LEEP (or LLETZ as it is also known) was introduced in 1989, following a study on 111 women. It was found that a small percentage of these women, (9), had excessive bleeding afterwards but the rest of them were fine. The study doesn’t mention how LLETZ might effect a woman’s fertility, or sexuality. The researchers admit that the long term complications of LLETZ were unknown.

Is this enough information to introduce LLETZ on a mass scale and to know that it is safe? I have looked for other research, some other information, about what was known about LLETZ when it was introduced as a procedure in 1989, but I have found nothing.

I had assumed that doctors fully understand the implications of the treatment they are giving people. It appears that they did not.

I know some of the long term complications because I have lived with them for the last 12 years. And since starting a facebook support group for other women I am hearing about the side effects every single day as more women join. These include miscarriage, abdominal pain, leg pain, chronic yeast infections, chronic vaginal eczema, painful sex, inability to experience pleasure when orgasming, lack of sexual desire, and chronic pelvic pain. Add to that the emotional and physical trauma, of having a part of your body amputated.

We have many different symptoms but we all have one thing in common, doctors have ignored or minimised our symptoms, or been told that they are completely unrelated to the LEEP.

There are other symptoms that are hard to pin down, that myself and another woman Asha, have been trying to articulate and explain. After our LEEP we have experienced a profound sense of disconnection from the world around us. We feel that we have lost  creativity and memory, our very sense of being human, sensual beings. I can remember watching a film with a couple having sex, and feeling like it was an almost alien act. LEEP profoundly disconnected me from my sexual self and I am still trying to return to how I was before. Of course these symptoms exist in a no-man’s land, to be dismissed as ‘psychological’ by medical professionals. It’s much easier to do that than to admit, that there is a huge research gap, of understanding the neural networks in the cervix, and how they connect up to the brain.

I contacted the cervical screening department in the UK because I wanted to report my side effects. I wanted other women to know that when that when they have LEEP they risk losing their sex life, because if I had known that I would never have had it. I was told, ”there are no published reports linked to problems with sexual function as a result of the procedure.” When I wrote back to tell them there was research they looked at the studies and told me they were too small to be of significance, and that they were too subjective.

Now this is the irony. That doctors are not listening to women who report side effects from LEEP. They will say there’s no research into what is being reported, and if the research hasn’t been done, then our side effects exist in no-man’s land, unacknowledged. And if a woman does report in a scientific study that her sex life has been diminished, then her voice is invalid because it is subjective.

There isn’t enough research to prove LEEP is safe, and yet in the meantime, until someone does the research, every day women will risk devastating consequences from a procedure they are being told is safe and effective. We will be dismissed by doctors because it’s much simpler to turn us away, and uphold the status quo than really examine what’s going on here.

All this would be perhaps almost okay, if LEEP had saved my life, if my life had been at risk and this was the only option available to me. But I’ve done my research now, and I just don’t believe this to be the case.

In a 1977 research paper in the journal cancer by Dr. Maureen Henderson says,

it is difficult if not impossible to estimate from the analysis of available vital statistics how much of the fall in invasive cervical cancer death rates is the result of continued improvement in general hygiene and medical care and how much is the direct result of disease control programs based on early detection with exfoliative cytology (cervical screening)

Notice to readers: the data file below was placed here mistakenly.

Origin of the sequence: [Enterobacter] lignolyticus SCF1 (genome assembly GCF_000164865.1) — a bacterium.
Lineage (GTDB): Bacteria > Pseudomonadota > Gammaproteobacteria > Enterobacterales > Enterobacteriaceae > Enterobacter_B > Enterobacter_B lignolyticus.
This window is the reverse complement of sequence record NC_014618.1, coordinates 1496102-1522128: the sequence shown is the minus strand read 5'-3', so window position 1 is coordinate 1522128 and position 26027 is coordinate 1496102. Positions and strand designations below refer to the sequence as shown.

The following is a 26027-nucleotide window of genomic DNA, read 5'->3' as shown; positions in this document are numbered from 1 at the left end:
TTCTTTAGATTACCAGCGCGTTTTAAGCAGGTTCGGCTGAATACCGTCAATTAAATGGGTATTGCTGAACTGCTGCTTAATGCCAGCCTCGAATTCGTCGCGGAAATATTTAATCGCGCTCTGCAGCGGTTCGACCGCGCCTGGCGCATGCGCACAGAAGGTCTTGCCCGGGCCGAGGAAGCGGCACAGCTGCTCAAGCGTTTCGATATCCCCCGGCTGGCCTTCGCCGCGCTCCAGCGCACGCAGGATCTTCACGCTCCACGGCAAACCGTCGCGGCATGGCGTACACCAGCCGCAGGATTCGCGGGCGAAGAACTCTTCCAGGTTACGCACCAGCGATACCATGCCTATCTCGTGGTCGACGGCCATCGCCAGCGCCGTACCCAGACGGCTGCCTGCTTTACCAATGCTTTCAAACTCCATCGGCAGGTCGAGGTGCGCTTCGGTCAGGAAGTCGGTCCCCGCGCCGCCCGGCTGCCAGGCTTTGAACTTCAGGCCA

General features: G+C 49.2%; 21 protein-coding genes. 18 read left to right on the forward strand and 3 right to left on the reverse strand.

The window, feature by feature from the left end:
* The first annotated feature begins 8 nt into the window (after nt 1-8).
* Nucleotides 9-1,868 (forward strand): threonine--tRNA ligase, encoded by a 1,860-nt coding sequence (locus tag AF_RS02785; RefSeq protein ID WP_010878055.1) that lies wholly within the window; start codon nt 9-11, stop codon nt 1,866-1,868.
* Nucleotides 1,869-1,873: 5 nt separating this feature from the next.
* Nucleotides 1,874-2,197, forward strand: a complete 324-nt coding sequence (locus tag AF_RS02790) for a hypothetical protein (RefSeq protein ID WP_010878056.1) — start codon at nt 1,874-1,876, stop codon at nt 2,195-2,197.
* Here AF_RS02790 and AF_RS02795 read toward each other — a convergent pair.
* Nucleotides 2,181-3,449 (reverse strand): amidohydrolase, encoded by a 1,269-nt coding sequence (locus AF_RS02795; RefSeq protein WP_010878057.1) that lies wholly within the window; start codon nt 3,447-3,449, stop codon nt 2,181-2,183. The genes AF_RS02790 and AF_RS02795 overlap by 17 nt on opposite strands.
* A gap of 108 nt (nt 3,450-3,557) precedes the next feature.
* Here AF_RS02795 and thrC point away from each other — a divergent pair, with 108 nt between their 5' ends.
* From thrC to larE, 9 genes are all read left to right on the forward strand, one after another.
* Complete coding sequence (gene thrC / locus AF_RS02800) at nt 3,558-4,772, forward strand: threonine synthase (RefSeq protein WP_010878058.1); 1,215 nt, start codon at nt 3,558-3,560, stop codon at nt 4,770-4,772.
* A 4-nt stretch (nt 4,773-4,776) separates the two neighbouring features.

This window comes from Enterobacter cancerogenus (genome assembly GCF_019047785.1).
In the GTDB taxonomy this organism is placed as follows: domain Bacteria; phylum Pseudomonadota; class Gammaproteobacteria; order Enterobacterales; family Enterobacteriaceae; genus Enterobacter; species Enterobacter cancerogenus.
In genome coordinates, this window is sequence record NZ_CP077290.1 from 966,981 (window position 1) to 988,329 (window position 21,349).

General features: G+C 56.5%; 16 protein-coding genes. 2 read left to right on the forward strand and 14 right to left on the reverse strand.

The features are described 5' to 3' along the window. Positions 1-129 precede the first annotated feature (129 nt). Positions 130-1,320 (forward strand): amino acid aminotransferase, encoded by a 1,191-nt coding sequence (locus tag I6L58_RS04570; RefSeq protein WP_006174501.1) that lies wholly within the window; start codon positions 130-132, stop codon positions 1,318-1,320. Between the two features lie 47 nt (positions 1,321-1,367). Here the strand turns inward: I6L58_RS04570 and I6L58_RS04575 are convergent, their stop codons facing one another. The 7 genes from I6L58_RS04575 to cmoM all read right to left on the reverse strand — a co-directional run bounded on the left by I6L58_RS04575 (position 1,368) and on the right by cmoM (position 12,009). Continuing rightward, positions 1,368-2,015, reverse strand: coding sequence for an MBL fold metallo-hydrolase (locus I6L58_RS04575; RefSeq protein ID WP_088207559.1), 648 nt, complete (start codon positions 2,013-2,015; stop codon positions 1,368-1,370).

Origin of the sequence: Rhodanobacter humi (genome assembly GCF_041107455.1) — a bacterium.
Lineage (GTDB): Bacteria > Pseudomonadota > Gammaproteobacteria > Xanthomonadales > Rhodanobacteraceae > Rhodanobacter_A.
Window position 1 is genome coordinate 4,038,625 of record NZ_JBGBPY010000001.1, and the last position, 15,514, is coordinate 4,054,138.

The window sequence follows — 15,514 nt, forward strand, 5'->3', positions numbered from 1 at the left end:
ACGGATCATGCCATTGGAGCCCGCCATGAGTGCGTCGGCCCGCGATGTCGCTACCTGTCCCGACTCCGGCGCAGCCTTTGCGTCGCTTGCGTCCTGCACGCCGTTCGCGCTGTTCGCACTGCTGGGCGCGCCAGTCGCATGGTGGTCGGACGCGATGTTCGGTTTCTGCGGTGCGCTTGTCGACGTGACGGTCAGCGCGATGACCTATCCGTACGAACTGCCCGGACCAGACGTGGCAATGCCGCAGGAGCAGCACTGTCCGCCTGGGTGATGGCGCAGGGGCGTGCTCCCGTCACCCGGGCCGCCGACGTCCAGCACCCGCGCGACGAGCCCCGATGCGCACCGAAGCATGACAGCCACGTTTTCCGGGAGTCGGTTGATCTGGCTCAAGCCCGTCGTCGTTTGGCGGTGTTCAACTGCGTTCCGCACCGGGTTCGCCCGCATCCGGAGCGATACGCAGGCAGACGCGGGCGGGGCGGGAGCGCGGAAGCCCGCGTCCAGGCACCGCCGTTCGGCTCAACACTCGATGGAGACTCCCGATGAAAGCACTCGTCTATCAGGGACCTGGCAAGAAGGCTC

I’ve been told by people I’m lucky I don’t cancer, but I have never seen it that way. I don’t believe this narrative, that my health was in danger. Abnormal cells are not cancer. ”Pre-cancerous is a provocative term that terrifies women into agreeing to medical procedures, and assuming that they have no other option. Ignoring symptoms would be reckless, but wanting to keep your healthy body intact is not.

The cervical screening programme and LEEP procedure may save a small number of lives, but how do we know that we aren’t just shuffling around health issues, by causing far great numbers of women stress, trauma and ill health it causes from side effects that can also not be quantified.

Olivia Bryant, Sexologist and found of Self-Cervix, a cervical healing programme for women, explains how cervical smears and other procedures can often lead to numbness, and trauma in the cervix. Cervical screening campaigns, encourage us to ignore our fears, and brush them away for the sake of our health, but what if that little voice inside of us, it actually our body’s inner knowing? If you sign up to Olivia’s mailing list she has a free video which explains about how to make a smear test, a more empowering, safe experience.

This kind of information is what we need. We need to understand the cervix’s sexual function, and not just the medical issues. We need to be given informed choice about smear tests and treatment. And that means real informed choice. Not just hiding behind ”no research” and dismissing women’s real concerns.

We need to choose if we want to risk losing our sex life,  having a miscarriage or a premature birth. We need to know, even if that risk is small. Because it could be us. We also need to know about alternatives.

To call a treatment that can result in the loss of life, as safe and effective, is to lie and mislead women.

The gift and the tragedy of this experience is that I have completely lost trust in doctors. If it is possible to get away with doing this to women’s bodies, then our ‘civilised’ western world is much darker, and misogynist, than I have been led to believe. I know now to ignore any medical professional who tells me not to google, who does not want me to think for myself. While the medical system continues to profit from women’s bodies, we must inform ourselves, support each other and above all, question everything.